(pp. 127-142)
    Noah Hacham

    My objective in the following lines is to uncover one of the considerations guiding the translators of the Septuagint in their selection of precise terms for their translation. I would assert that certain proposed translations, seemingly incompatible or in dissonance with the Hebrew version, derive not merely from a different reading of the Hebrew biblical text; rather they are grounded in a coherent worldview pertaining to the translated material. It is my opinion that readers would certainly have understood the Greek text in the context of its revised ideological and theological meaning and it is plausible that on the translation...

  13. Uncovering Echoes of LXX Legal Norms in Hellenistic Egyptian Documentary Papyri: The Case of the Second-Century Herakleopolite Nome
    (pp. 143-154)
    Rob Kugler

    Published in 2001 as P.Polit.Iud. 1–20, a group of documentary papyri from a Judean community in second-century b.c.e. Herakleopolis prove the existence of a Judean politeumata in Hellenistic Egypt.¹ The majority of the texts are petitions from Judeans of the politeuma to its leaders regarding their disputes with other parties. Some have argued that the papyri demonstrate that while these Judeans relied on ancestral norms found in the Septuagint in matters of family law, regarding most everything else they trusted in the general Ptolemaic legal norms that featured royal administrative and fiscal rules and Greek common law.² Yet a...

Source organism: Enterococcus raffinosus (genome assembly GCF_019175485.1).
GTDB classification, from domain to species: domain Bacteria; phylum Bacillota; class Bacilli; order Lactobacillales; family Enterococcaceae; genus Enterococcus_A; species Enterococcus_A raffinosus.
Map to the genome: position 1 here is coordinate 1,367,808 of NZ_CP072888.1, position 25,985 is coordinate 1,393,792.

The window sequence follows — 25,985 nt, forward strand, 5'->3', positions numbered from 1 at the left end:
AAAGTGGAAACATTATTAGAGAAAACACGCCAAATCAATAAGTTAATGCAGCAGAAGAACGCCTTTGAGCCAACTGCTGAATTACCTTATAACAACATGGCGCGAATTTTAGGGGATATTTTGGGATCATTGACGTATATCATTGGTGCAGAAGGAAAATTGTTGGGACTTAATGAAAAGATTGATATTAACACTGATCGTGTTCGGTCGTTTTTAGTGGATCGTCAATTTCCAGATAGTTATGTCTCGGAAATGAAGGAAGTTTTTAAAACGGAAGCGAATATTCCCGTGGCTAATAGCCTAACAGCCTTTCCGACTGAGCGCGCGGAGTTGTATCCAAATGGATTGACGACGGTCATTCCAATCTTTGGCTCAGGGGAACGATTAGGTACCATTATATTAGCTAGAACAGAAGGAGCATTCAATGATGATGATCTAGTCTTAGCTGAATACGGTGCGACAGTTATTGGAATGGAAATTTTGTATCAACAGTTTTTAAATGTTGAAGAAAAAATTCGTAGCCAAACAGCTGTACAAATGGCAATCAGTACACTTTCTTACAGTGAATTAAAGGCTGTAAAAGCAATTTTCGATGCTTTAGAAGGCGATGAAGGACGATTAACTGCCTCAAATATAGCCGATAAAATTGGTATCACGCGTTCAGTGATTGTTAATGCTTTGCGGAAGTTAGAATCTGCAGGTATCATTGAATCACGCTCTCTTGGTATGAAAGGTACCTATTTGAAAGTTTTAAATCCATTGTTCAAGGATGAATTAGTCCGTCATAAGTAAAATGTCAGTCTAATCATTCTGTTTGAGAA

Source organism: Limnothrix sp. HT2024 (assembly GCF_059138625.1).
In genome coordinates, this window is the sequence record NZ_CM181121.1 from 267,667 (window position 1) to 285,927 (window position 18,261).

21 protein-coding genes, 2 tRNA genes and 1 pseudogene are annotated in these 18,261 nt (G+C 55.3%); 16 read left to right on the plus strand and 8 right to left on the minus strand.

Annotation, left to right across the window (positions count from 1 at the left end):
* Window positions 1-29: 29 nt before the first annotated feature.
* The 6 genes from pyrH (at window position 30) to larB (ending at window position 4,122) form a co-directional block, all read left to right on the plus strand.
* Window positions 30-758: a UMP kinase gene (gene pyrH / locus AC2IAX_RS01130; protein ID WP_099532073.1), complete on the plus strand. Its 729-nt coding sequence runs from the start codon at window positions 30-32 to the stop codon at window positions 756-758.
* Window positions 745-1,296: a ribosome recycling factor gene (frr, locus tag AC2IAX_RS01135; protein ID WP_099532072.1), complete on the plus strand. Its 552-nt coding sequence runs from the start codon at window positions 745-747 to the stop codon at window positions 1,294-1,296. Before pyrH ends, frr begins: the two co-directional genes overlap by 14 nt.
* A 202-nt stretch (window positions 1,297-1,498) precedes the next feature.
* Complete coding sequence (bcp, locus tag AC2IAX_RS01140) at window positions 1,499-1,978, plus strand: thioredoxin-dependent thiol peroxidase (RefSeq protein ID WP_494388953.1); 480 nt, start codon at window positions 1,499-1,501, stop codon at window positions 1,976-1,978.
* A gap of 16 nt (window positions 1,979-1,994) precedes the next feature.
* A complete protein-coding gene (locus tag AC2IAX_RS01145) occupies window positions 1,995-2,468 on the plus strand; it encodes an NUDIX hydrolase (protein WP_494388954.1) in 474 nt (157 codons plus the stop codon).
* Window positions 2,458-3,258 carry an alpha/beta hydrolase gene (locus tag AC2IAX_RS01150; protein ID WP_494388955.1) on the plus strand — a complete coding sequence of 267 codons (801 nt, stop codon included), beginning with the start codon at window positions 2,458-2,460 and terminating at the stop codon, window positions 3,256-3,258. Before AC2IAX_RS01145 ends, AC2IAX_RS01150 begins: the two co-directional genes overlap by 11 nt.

14. The Miscellanies in 2 Reigns 2:35a–o, 46a–l and the Composition of the Books of Kings/Reigns
    (pp. 155-174)
    Zipora Talshir

    From time to time, like the Phoenix, the miscellanies appended at 3 Reigns 2:35a–o, 46a–l reappear on the scene, and capture our attention, as befits this quite extraordinary phenomenon. Like the legend, the problems are everlasting, but like its subject, the solutions are imaginary. The intriguing question raised by the miscellanies is whether they testify to the history of the book of Kings or to the history of the book of Reigns. In other words, are the miscellanies a remnant of the books of Kings in the making, or rather a by-product of the process of revision, the...